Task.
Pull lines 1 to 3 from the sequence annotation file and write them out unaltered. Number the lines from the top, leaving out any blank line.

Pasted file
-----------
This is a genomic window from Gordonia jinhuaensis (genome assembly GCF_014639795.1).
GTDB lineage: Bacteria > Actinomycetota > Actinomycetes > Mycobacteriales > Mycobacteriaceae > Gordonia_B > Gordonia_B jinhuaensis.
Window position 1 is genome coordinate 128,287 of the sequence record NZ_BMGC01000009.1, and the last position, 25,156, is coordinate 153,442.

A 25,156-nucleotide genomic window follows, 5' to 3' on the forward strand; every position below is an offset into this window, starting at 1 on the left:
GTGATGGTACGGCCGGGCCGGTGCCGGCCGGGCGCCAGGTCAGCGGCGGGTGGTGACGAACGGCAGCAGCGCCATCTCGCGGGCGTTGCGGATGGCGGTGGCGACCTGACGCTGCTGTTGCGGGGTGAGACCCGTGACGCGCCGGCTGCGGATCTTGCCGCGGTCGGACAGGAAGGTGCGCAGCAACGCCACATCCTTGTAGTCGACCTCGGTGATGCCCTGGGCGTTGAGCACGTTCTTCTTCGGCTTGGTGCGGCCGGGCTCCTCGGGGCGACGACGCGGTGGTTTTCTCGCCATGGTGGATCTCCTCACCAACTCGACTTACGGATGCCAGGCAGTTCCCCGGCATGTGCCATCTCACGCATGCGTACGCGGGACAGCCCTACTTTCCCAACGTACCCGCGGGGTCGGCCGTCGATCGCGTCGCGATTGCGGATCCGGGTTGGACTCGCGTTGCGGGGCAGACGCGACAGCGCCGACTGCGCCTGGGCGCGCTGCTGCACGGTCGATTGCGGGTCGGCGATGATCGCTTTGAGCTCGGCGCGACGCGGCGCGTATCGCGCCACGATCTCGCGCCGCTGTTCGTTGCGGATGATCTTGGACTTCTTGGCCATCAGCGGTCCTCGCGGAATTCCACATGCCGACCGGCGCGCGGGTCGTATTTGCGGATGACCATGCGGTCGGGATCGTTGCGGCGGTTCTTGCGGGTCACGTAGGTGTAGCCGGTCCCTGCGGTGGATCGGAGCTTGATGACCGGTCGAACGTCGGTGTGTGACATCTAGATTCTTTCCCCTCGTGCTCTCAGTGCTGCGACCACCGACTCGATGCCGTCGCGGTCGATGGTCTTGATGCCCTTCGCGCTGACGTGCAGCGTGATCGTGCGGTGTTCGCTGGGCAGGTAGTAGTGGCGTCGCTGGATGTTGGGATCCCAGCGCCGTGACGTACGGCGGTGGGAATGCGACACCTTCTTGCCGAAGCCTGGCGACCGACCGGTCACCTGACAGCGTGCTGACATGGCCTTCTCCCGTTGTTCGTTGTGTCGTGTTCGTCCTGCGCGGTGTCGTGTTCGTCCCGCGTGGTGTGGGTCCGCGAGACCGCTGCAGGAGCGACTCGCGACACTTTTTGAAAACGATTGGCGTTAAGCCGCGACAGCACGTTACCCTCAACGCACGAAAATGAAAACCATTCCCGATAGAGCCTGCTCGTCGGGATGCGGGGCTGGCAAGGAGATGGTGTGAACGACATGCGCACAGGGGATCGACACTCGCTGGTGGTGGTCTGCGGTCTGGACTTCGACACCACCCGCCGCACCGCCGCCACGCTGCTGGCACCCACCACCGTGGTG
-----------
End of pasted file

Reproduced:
This is a genomic window from Gordonia jinhuaensis (genome assembly GCF_014639795.1).
GTDB lineage: Bacteria > Actinomycetota > Actinomycetes > Mycobacteriales > Mycobacteriaceae > Gordonia_B > Gordonia_B jinhuaensis.
Window position 1 is genome coordinate 128,287 of the sequence record NZ_BMGC01000009.1, and the last position, 25,156, is coordinate 153,442.